NPR logo Copland's 'Fanfare for the Common Man'


Copland's 'Fanfare for the Common Man'

Hear 'Fanfare for the Common Man'

Only Available in Archive Formats.

Aaron Copland's 'Fanfare for the Common Man' was initially one of 10 composed for the Cincinnati Symphony Orchestra in 1942. hide caption

toggle caption

Hear Copland's 'Symphony No. 3'

  • <iframe src="" width="100%" height="290" frameborder="0" scrolling="no" title="NPR embedded audio player">

Among the greatest composers America has produced, Copland developed a spare, open orchestral sound that was used so effectively by himself and others that it has come to be identified with the style of American music in general. Ned Rorem, who studied with him at Tanglewood, recalled, "Aaron brought leanness [in musical scoring] to America, which set the tone for our musical language throughout the war. Thanks largely to Aaron, American music came into its own."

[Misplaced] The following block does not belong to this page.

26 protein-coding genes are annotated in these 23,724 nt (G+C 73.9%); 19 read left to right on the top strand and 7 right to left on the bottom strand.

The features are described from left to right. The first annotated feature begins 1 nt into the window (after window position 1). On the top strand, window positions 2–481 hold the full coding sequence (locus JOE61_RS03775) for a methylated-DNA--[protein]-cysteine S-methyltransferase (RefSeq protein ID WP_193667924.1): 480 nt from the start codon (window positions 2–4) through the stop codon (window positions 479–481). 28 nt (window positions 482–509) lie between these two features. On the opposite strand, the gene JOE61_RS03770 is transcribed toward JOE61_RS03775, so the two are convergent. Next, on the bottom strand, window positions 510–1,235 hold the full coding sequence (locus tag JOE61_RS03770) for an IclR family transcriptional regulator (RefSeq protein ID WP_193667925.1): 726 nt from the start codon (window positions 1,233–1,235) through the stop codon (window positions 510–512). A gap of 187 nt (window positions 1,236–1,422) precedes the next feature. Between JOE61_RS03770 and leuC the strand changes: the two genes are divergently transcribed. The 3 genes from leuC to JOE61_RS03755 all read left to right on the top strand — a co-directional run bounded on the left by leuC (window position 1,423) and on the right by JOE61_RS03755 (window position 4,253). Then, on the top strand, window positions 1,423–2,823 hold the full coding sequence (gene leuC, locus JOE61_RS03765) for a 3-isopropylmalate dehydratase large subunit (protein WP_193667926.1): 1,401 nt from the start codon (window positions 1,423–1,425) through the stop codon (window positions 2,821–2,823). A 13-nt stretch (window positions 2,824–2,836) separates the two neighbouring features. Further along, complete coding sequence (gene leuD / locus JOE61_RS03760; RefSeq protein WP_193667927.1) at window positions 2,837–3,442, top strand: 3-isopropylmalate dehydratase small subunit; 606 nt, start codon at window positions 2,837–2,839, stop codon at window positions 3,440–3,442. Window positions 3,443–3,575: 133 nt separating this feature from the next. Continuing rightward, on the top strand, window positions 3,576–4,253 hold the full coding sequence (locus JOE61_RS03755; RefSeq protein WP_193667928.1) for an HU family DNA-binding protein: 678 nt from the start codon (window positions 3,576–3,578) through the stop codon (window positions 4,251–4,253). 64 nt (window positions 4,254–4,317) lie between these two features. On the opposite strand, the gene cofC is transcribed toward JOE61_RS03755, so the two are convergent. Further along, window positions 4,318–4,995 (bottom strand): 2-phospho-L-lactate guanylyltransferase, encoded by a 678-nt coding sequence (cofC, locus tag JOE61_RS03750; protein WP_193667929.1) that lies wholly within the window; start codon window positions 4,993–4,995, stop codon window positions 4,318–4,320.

This brief but stirring work was one of ten fanfares commissioned by conductor Eugene Goossens for the Cincinnati Symphony Orchestra. The year was 1942, and Goossens' aim was to foster patriotic spirit during World War II. Though the other nine fanfares have dropped from sight, Copland's remains securely in the active repertoire, doubtless due in part to its all-embracing title, but also because of the nobility of its theme. Three years after its composition, Copland took up the fanfare once more, elaborating it and incorporating it into the finale of his Symphony No. 3.

All text courtesy program notes for 'A King Celebration' from the Woodruff Arts Center, Atlanta, Ga.